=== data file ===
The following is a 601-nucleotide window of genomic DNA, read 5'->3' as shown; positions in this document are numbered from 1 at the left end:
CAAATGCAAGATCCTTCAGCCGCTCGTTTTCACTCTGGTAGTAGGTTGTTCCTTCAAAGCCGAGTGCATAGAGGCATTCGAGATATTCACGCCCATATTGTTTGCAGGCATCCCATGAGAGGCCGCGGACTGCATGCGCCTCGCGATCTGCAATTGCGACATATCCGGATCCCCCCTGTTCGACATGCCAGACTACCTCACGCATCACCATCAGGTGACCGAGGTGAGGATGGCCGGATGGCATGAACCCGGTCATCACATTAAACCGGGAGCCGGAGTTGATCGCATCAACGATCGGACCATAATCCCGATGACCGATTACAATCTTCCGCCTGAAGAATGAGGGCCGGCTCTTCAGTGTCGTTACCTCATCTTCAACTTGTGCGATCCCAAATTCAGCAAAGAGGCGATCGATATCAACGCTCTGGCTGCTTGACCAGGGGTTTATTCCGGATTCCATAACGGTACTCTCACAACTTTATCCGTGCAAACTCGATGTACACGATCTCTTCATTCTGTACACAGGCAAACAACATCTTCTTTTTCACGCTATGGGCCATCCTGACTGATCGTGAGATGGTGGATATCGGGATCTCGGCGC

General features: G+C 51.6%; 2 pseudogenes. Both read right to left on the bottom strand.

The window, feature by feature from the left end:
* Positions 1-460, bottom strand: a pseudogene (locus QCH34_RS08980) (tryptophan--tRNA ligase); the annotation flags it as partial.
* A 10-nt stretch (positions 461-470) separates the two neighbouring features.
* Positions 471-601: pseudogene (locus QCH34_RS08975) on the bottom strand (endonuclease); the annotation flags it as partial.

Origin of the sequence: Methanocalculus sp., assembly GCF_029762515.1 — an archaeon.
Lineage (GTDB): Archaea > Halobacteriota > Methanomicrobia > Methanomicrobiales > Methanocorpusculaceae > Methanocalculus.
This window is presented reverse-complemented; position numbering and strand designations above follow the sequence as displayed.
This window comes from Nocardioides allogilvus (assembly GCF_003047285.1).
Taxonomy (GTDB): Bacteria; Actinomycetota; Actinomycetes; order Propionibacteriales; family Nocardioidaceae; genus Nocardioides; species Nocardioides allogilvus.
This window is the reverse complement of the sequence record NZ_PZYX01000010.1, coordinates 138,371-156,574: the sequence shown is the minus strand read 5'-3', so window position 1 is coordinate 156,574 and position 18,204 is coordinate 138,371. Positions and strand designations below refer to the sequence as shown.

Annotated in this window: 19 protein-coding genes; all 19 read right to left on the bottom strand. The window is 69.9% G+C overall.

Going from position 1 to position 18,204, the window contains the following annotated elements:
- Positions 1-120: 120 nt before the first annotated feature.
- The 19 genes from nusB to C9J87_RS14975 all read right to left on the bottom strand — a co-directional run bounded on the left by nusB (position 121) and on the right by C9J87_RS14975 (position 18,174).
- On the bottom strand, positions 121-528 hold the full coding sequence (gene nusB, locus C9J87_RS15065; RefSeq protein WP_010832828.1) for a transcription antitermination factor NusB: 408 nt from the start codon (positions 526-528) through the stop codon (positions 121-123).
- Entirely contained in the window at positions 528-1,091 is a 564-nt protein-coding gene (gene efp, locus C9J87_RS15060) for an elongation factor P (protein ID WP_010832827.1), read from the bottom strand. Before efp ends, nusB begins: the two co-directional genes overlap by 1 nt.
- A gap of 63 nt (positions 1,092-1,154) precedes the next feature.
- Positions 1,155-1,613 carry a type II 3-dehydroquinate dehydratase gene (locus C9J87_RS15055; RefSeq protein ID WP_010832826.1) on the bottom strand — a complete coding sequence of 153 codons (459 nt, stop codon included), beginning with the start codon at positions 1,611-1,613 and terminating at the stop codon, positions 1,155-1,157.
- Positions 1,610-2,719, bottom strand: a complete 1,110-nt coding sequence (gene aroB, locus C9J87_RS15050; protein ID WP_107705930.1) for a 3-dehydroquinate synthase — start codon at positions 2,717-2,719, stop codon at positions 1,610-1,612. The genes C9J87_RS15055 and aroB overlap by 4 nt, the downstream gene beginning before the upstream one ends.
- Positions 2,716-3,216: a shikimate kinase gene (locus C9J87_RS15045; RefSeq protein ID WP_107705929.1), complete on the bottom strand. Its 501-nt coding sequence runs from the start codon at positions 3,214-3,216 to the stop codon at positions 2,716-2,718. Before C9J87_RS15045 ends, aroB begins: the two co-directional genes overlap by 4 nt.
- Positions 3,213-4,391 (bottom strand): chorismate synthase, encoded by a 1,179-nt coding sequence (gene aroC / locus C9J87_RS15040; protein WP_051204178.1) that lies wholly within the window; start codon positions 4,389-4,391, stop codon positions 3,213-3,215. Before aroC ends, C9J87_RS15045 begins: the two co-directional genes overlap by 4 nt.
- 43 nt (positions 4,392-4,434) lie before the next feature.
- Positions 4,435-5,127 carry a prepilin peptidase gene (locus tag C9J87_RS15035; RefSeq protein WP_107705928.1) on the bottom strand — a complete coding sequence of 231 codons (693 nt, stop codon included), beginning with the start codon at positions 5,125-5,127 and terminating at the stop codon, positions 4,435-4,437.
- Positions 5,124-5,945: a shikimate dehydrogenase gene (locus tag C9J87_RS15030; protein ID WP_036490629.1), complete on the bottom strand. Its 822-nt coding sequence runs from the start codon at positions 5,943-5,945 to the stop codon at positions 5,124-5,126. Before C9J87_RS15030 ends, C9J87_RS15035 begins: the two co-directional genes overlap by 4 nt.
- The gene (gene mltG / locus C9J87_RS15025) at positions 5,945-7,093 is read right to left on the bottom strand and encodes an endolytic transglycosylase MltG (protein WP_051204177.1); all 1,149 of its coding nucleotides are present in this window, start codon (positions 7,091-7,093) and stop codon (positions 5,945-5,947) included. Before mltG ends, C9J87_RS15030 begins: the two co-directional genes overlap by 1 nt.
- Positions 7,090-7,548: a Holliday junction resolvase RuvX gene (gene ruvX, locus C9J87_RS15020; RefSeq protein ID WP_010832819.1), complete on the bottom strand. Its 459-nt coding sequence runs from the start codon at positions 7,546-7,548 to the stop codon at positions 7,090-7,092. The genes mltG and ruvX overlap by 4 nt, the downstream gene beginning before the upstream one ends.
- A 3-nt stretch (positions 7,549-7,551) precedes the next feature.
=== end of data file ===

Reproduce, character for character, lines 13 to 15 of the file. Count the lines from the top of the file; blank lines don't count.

This window is the reverse complement of the sequence record NZ_PZYX01000010.1, coordinates 138,371-156,574: the sequence shown is the minus strand read 5'-3', so window position 1 is coordinate 156,574 and position 18,204 is coordinate 138,371. Positions and strand designations below refer to the sequence as shown.

Annotated in this window: 19 protein-coding genes; all 19 read right to left on the bottom strand. The window is 69.9% G+C overall.

Going from position 1 to position 18,204, the window contains the following annotated elements: